October 19, 2017

Mitigating the Increasing Risks of an Insecure Internet of Things

The emergence and proliferation of Internet of Things (IoT) devices on industrial, enterprise, and home networks brings with it unprecedented risk. The potential magnitude of this risk was made concrete in October 2016, when insecure Internet-connected cameras launched a distributed denial of service (DDoS) attack on Dyn, a provider of DNS service for many large online service providers (e.g., Twitter, Reddit). Although this incident caused large-scale disruption, it is noteworthy that the attack involved only a few hundred thousand endpoints and a traffic rate of about 1.2 terabits per second. With predictions of upwards of a billion IoT devices within the next five to ten years, the risk of similar, yet much larger attacks, is imminent.

The Growing Risks of Insecure IoT Devices

One of the biggest contributors to the risk of future attack is the fact that many IoT devices have long-standing, widely known software vulnerabilities that make them vulnerable to exploit and control by remote attackers. Worse yet, the vendors of these IoT devices often have provenance in the hardware industry, but they may lack expertise or resources in software development and systems security. As a result, IoT device manufacturers may ship devices that are extremely difficult, if not practically impossible, to secure. The large number of insecure IoT devices connected to the Internet poses unprecedented risks to consumer privacy, as well as threats to the underlying physical infrastructure and the global Internet at large:

  • Data privacy risks. Internet-connected devices increasingly collect data about the physical world, including information about the functioning of infrastructure such as the power grid and transportation systems, as well as personal or private data on individual consumers. At present, many IoT devices either do not encrypt their communications or use a form of encrypted transport that is vulnerable to attack. Many of these devices also store the data they collect in cloud-hosted services, which may be the target of data breaches or other attack.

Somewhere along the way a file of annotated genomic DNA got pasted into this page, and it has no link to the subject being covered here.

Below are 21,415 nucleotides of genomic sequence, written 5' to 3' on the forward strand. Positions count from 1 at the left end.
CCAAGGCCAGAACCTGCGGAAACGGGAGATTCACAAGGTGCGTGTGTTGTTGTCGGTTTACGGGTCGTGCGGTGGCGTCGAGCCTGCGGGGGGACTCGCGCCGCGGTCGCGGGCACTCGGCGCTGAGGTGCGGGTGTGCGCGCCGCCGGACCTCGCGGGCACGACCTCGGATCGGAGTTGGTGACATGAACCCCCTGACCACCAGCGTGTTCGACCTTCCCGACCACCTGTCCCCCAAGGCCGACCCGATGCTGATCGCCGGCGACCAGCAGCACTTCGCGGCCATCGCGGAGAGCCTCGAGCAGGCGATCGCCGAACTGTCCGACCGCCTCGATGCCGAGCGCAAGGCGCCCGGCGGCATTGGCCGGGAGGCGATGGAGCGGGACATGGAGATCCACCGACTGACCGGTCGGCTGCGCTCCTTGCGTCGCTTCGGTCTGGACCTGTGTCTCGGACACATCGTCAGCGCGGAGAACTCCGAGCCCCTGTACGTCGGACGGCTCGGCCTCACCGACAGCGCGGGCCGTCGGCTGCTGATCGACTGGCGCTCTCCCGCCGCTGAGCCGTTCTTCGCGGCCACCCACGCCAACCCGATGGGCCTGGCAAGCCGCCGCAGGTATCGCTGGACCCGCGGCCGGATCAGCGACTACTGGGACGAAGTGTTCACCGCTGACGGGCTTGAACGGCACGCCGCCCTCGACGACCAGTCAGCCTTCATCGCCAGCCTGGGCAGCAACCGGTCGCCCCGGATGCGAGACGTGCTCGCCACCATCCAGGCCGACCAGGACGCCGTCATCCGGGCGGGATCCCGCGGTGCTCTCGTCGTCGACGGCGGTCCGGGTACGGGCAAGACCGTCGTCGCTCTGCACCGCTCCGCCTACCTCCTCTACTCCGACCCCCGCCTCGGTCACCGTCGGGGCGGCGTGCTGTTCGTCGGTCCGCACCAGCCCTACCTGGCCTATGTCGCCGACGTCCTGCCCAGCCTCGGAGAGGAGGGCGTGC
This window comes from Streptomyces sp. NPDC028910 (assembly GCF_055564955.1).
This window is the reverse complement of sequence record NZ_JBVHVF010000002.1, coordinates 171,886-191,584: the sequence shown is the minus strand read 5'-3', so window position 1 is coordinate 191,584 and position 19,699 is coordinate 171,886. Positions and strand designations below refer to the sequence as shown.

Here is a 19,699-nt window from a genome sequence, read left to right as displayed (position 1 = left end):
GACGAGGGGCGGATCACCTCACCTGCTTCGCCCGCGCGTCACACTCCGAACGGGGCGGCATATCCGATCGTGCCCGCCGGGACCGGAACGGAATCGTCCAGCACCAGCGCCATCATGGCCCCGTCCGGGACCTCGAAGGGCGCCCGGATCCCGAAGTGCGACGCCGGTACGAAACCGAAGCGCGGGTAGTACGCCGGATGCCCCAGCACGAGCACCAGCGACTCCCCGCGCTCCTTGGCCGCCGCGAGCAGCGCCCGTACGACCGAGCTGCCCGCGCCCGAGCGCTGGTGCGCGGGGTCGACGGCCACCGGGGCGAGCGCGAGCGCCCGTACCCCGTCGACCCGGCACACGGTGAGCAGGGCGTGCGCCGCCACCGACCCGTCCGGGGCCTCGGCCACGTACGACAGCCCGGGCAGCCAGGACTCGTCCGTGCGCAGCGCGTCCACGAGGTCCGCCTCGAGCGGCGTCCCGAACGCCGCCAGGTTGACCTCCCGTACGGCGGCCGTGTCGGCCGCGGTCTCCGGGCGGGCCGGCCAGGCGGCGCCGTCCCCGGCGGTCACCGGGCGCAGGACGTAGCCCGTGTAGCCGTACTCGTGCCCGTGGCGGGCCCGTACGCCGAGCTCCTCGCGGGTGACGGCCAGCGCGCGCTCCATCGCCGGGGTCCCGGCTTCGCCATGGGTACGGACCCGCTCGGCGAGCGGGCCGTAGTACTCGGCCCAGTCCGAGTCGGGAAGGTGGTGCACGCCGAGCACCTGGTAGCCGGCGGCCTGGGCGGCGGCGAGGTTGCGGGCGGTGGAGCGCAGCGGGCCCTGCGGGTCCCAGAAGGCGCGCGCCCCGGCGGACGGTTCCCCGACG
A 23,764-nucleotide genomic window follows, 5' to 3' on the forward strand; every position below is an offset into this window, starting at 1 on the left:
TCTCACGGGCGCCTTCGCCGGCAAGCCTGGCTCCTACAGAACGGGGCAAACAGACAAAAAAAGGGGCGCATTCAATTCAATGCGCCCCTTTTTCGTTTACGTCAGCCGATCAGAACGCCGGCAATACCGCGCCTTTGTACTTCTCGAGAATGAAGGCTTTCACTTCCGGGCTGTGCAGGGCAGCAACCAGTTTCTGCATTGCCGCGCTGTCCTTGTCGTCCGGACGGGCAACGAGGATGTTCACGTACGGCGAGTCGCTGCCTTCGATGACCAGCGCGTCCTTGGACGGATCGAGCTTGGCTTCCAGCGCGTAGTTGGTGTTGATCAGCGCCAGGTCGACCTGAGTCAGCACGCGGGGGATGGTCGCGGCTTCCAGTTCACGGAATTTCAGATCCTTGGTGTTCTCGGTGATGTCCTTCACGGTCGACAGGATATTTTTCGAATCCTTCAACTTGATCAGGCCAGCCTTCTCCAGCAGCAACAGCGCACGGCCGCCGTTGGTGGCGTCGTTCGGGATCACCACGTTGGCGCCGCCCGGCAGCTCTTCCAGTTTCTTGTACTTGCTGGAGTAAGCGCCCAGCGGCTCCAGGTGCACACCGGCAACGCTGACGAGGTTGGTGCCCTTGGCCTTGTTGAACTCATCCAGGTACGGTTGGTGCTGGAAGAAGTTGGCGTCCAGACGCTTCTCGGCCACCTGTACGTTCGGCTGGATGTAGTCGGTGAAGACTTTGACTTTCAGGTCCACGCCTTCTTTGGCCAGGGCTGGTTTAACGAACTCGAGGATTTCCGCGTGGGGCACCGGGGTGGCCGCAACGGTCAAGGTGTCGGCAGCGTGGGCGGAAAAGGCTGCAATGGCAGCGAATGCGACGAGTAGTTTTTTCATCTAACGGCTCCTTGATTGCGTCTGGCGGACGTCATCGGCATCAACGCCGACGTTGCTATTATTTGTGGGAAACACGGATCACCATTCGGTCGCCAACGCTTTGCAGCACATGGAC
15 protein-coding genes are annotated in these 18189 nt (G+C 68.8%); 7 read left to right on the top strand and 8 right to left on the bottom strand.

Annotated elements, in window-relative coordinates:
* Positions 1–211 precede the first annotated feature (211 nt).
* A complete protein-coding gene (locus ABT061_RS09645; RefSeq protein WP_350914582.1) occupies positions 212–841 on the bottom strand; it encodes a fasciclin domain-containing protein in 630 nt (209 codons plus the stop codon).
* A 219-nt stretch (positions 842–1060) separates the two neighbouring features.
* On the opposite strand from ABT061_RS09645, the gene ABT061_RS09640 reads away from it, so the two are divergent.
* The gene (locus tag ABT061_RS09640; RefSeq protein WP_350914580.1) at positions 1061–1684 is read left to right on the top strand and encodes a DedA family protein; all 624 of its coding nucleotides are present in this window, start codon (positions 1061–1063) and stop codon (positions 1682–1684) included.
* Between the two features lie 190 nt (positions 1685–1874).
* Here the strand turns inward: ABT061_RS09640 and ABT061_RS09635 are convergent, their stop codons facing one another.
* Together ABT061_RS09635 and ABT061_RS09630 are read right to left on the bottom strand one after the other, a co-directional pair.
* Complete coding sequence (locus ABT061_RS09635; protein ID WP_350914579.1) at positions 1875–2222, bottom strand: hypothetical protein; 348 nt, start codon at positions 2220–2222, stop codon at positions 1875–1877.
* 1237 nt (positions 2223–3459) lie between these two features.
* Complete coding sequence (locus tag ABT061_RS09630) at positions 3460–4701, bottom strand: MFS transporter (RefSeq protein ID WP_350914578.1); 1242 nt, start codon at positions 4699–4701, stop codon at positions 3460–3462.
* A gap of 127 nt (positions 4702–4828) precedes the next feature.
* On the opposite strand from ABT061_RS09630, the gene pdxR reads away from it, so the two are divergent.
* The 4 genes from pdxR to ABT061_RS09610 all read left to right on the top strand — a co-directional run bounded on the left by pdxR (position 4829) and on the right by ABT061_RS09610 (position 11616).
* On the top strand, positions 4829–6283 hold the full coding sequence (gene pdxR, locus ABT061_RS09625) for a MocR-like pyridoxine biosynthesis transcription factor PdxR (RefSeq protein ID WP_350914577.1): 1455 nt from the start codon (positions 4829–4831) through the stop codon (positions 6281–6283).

• Risks to availability of critical infrastructure and the Internet at large. As the Mirai botnet attack of October 2016 demonstrated, Internet services often share underlying dependencies on the underlying infrastructure: crippling many websites offline did not require direct attacks on these services, but rather a targeted attack on the underlying infrastructure on which many of these services depend (i.e., the Domain Name System). More broadly, one might expect future attacks that target not just the Internet infrastructure but also physical infrastructure that is increasingly Internet- connected (e.g., power and water systems). The dependencies that are inherent in the current Internet architecture create immediate threats to resilience.

    The large magnitude and broad scope of these risks implore us to seek solutions that will improve infrastructure resilience in the face of Internet-connected devices that are extremely difficult to secure. A central question in this problem area concerns the responsibility that each stakeholder in this ecosystem should bear, and the respective roles of technology and regulation (whether via industry self-regulation or otherwise) in securing both the Internet and associated physical infrastructure against these increased risks.